Curtain Call: Irish boxing’s 2016 retirees

We have said goodbye to man big names and faithful servants of Irish boxing over the past year.

Here we pay tribute to the eight fighters, all of whom were always hugely generous towards us here at Irish-Boxing.com and provided entertainment for Irish fight fans.

Starting us off at the very beginning of the year, Irish light middleweight champion Dee Walsh stepped away from professional prizefighting at the age of just 26. The Belfast slickster would explain that he had fallen out of love with fighting and stepped away with an unbeaten record of 12(5)-0.

Also retiring in January was Limerick’s Willie Casey. The former Prizefighter and European super bantamweight champion had not fought since September 2014, but officially confirmed that he will be stepping away this year. The Southill southpaw remains in boxing, and is a regular at the National Stadium as a coach with Rathkeale BC.

February saw the King of the Call-Out, Anthony Fitzgerald, hang up his gloves. The Dublin middleweight had an exciting 27-fight career – which included a remarkable 11 all-Irish clashes. Of these there was closely-contested battle with Andy Lee, an epic small-hall trilogy with Robbie Long, and Irish title bouts with Lee Murtagh and Eamonn O’Kane.

Another middleweight would retire in April, with Derry’s Eamonn O’Kane succumbing to injury. The former Commonwealth Games gold medalist, Irish champion, and Prizefighter winner had gained plenty of admirers for his brave showing against Tureano Johnson in an IBF eliminator in October 2015 and had hoped to face Cork’s Spike O’Sullivan in a major all-Irish clash. However, a troublesome neck injury saw King Kane make the decision to step away rather than risk endangering his long-term health.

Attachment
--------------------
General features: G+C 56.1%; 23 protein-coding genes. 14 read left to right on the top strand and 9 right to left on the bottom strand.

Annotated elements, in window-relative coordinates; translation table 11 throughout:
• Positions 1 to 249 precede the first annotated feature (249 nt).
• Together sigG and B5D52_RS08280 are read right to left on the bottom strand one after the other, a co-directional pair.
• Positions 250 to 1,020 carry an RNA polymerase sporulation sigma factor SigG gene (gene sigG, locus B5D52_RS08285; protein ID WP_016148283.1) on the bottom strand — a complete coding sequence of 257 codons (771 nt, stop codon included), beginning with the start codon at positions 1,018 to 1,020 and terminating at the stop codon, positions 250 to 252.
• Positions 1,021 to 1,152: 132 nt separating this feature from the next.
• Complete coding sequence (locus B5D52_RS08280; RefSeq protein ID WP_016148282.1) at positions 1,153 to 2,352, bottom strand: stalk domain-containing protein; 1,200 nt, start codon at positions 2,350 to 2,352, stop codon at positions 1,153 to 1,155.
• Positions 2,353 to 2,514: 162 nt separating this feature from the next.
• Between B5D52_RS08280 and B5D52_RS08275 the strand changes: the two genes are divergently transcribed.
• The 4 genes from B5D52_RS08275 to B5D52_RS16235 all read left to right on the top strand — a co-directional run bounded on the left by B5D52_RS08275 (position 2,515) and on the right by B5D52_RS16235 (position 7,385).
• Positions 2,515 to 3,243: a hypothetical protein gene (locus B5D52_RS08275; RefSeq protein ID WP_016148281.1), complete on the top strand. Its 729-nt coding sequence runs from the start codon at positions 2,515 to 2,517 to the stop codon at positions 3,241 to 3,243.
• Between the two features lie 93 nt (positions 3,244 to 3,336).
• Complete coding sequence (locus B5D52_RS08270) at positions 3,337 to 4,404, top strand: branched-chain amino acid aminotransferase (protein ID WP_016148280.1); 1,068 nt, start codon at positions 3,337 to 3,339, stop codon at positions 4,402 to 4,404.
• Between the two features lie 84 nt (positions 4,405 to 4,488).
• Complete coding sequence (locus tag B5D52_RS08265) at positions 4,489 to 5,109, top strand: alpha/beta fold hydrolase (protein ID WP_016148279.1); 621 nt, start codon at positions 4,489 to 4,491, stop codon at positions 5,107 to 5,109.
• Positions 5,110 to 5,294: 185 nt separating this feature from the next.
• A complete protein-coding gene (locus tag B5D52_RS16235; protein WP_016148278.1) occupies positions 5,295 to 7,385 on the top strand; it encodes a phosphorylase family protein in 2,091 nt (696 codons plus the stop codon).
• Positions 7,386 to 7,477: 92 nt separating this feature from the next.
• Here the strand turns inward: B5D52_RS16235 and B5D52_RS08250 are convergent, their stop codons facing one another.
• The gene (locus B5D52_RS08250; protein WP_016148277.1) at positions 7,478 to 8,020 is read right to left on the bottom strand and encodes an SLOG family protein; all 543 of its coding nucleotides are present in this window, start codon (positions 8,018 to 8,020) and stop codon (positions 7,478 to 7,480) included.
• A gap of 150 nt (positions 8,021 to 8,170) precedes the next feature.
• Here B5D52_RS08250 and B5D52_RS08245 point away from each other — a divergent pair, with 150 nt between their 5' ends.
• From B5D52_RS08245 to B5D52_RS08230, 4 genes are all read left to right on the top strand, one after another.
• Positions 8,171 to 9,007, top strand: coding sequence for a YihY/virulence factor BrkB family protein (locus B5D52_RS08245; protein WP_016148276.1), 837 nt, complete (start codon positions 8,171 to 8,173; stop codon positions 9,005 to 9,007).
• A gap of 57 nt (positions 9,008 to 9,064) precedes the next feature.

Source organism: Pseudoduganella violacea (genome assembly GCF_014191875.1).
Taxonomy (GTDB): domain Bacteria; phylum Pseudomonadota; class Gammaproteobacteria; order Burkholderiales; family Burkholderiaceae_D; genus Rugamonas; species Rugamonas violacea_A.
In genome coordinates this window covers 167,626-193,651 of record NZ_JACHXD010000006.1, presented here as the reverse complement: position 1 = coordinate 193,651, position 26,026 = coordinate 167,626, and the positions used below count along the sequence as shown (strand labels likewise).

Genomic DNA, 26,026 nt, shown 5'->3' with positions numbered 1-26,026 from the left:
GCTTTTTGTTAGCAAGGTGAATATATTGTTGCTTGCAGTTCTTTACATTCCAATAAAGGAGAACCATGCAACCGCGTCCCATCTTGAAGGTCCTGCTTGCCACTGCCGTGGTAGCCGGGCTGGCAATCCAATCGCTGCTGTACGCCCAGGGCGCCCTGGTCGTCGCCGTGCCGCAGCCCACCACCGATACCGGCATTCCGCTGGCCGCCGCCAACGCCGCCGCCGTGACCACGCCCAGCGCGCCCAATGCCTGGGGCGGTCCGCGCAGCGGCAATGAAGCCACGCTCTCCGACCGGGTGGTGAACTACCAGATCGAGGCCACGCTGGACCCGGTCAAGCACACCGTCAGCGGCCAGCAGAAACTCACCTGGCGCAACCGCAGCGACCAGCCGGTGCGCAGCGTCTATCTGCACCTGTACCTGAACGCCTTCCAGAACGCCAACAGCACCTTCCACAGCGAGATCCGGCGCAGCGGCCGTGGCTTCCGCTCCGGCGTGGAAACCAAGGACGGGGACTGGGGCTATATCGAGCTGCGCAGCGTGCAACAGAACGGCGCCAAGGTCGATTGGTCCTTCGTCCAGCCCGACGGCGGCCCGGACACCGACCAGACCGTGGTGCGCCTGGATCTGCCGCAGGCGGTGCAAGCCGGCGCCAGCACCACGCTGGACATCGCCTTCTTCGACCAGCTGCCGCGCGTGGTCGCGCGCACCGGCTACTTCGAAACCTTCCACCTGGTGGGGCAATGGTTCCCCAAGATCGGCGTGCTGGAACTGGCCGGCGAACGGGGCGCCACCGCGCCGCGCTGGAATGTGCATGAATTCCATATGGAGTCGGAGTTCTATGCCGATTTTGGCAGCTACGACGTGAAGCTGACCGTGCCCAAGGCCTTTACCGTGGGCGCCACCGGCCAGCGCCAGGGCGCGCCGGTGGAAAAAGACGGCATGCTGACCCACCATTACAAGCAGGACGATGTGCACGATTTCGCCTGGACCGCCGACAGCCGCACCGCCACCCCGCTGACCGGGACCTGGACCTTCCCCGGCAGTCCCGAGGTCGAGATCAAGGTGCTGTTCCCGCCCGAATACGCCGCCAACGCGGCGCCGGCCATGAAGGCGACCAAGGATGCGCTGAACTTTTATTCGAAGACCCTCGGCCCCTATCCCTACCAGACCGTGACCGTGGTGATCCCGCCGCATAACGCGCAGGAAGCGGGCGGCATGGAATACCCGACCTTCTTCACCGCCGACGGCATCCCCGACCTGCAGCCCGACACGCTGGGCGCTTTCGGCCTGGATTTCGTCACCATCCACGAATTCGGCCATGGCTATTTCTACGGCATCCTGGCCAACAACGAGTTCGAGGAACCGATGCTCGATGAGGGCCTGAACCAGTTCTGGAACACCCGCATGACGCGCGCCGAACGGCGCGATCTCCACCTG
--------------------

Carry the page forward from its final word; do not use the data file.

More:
A third Irish middleweight made boxing’s toughest call in May. ‘The Tipperary Tornado,’ Matthew Macklin had defeated Brian Rose the previous month, but the tough battle had shown Macklin that he would be no longer able to compete at world championship level and he made the decision to retire on a high. The two-time European champion and two-time world title challenger remains in boxing through Macklin’s Gym Marbella, and acts as manager to a number of Irish fighters.

Former Irish cruiserweight title challenger Michael Sweeney decided to step away in August following a career blighted by injury. A natural talent, Sweeney suffered with numerous injuries throughout his 17-fight career and admitted he was never at 100% fully fit and firing. The Mayo fighter remains heavily involved in the sport and is currently training his younger brother Gary who has made a strong start to his pro career this year.

September saw Crumlin welter Dean Byrne choose to retire. The former Australian champion was veering into high-end journeyman territory and therefore decided to retire on his own terms, citing how “if I don’t get out now I never will.” Irish Lightning would go out on a high, with a rolling-back-the-years win over Jamie Robinson live on Sky Sports.

Finally there was the retirement of Jobstown’s Patrick Hyland. The talented featherweight lost his father and trainer Patrick Sr last year, and brought the curtain down on his career to focus on his growing family. Pajo enjoyed a successful 33-fight career, winning the Irish title and giving Javier Fortuna all he could handle before two successive stoppage losses this year to Gary Russell, in a WBC world title fight, and Leeds star Josh Warrington.

Joe O'Neill

Reporting on Irish boxing the past five years. Work has appeared on irish-boxing.com, Boxing News, the42.ie, and local and national media. Provide live ringside updates, occasional interviews, and special features on the future of Irish boxing. email: [email protected]